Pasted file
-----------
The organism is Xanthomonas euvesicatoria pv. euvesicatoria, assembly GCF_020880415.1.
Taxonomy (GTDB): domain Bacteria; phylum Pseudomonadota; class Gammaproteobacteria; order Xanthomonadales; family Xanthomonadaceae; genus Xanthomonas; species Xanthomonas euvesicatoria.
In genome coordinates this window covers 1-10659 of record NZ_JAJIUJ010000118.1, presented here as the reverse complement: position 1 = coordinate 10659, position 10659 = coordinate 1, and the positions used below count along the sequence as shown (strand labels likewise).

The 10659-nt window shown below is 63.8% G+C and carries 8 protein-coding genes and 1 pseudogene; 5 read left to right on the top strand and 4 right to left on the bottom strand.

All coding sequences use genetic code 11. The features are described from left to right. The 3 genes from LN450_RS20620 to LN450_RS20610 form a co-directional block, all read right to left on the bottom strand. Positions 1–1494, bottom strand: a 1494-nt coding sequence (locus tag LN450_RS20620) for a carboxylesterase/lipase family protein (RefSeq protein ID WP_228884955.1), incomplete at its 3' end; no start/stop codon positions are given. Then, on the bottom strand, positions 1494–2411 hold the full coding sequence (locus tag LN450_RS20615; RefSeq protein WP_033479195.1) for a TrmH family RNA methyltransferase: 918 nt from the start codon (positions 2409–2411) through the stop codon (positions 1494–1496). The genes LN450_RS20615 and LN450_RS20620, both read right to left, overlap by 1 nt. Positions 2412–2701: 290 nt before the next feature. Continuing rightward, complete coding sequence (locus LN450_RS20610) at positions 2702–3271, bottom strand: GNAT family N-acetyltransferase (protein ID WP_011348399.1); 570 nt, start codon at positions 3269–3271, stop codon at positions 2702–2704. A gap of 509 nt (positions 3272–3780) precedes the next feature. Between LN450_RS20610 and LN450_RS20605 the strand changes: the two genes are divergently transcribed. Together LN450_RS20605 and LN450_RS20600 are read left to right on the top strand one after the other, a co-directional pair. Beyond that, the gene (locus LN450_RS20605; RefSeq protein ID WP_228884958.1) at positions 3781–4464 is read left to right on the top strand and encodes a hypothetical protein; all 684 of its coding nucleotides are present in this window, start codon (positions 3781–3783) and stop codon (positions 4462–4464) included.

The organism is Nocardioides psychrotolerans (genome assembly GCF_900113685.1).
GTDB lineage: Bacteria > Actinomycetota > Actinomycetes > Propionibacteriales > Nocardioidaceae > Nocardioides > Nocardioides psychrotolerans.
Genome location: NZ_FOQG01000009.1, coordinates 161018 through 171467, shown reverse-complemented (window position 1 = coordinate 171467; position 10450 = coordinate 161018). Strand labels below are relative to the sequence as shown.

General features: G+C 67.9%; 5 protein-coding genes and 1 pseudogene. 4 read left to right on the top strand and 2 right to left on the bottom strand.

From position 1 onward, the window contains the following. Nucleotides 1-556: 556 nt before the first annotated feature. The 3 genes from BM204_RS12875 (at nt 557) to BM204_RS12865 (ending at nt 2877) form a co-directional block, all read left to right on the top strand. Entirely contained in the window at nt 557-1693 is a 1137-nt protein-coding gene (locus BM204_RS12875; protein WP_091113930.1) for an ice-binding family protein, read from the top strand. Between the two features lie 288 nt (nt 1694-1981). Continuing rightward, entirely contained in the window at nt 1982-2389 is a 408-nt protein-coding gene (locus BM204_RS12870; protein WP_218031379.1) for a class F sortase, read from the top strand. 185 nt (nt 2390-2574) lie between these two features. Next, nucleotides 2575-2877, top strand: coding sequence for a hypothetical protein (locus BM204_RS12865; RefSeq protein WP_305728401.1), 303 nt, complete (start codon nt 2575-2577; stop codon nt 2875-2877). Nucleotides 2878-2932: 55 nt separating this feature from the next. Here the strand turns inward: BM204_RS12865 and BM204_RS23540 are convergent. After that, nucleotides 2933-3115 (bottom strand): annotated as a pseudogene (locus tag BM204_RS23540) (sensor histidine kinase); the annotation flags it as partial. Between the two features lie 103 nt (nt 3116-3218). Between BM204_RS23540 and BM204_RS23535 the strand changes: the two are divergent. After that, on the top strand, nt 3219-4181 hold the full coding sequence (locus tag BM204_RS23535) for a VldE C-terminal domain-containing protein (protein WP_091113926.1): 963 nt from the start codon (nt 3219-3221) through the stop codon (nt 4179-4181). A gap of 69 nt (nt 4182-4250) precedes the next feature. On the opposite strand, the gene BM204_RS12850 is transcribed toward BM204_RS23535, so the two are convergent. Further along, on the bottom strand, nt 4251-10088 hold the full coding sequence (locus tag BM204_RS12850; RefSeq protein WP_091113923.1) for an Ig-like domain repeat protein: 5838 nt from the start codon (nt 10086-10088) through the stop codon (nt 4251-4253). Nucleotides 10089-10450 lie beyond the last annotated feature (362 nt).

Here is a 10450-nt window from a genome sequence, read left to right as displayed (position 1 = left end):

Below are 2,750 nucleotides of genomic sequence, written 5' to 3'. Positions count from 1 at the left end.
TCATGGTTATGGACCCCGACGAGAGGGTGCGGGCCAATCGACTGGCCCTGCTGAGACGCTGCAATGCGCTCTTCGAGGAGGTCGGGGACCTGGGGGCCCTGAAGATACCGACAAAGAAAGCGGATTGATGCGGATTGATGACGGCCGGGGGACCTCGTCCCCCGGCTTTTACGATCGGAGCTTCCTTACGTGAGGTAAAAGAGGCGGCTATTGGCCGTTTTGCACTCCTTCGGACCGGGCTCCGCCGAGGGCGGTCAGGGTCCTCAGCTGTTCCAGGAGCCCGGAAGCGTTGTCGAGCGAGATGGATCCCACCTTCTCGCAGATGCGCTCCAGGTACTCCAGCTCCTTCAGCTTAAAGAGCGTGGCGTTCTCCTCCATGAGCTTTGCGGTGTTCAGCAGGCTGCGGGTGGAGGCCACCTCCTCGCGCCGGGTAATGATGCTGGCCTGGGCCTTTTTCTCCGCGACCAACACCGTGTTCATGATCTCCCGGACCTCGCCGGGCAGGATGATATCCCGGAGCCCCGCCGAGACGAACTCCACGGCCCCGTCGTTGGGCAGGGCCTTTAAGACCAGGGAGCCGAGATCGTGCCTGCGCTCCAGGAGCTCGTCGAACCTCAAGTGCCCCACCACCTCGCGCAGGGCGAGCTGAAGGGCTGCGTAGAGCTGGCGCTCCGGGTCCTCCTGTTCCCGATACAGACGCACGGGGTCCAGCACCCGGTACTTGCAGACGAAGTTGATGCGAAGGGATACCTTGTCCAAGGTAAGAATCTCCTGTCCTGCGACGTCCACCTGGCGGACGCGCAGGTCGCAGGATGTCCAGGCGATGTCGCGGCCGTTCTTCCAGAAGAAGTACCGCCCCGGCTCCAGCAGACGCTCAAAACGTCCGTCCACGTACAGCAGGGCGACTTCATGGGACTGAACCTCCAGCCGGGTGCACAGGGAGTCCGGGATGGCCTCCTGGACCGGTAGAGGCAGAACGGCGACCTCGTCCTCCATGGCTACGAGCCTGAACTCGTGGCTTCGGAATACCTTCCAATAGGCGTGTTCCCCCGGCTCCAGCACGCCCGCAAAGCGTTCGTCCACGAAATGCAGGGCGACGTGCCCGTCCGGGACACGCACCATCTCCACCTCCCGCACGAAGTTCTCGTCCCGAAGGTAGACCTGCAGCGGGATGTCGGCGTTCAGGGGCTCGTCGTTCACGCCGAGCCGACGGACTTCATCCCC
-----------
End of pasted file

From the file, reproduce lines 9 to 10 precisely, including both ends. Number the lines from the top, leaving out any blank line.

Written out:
General features: G+C 67.9%; 5 protein-coding genes and 1 pseudogene. 4 read left to right on the top strand and 2 right to left on the bottom strand.

From position 1 onward, the window contains the following. Nucleotides 1-556: 556 nt before the first annotated feature. The 3 genes from BM204_RS12875 (at nt 557) to BM204_RS12865 (ending at nt 2877) form a co-directional block, all read left to right on the top strand. Entirely contained in the window at nt 557-1693 is a 1137-nt protein-coding gene (locus BM204_RS12875; protein WP_091113930.1) for an ice-binding family protein, read from the top strand. Between the two features lie 288 nt (nt 1694-1981). Continuing rightward, entirely contained in the window at nt 1982-2389 is a 408-nt protein-coding gene (locus BM204_RS12870; protein WP_218031379.1) for a class F sortase, read from the top strand. 185 nt (nt 2390-2574) lie between these two features. Next, nucleotides 2575-2877, top strand: coding sequence for a hypothetical protein (locus BM204_RS12865; RefSeq protein WP_305728401.1), 303 nt, complete (start codon nt 2575-2577; stop codon nt 2875-2877). Nucleotides 2878-2932: 55 nt separating this feature from the next. Here the strand turns inward: BM204_RS12865 and BM204_RS23540 are convergent. After that, nucleotides 2933-3115 (bottom strand): annotated as a pseudogene (locus tag BM204_RS23540) (sensor histidine kinase); the annotation flags it as partial. Between the two features lie 103 nt (nt 3116-3218). Between BM204_RS23540 and BM204_RS23535 the strand changes: the two are divergent. After that, on the top strand, nt 3219-4181 hold the full coding sequence (locus tag BM204_RS23535) for a VldE C-terminal domain-containing protein (protein WP_091113926.1): 963 nt from the start codon (nt 3219-3221) through the stop codon (nt 4179-4181). A gap of 69 nt (nt 4182-4250) precedes the next feature. On the opposite strand, the gene BM204_RS12850 is transcribed toward BM204_RS23535, so the two are convergent. Further along, on the bottom strand, nt 4251-10088 hold the full coding sequence (locus tag BM204_RS12850; RefSeq protein WP_091113923.1) for an Ig-like domain repeat protein: 5838 nt from the start codon (nt 10086-10088) through the stop codon (nt 4251-4253). Nucleotides 10089-10450 lie beyond the last annotated feature (362 nt).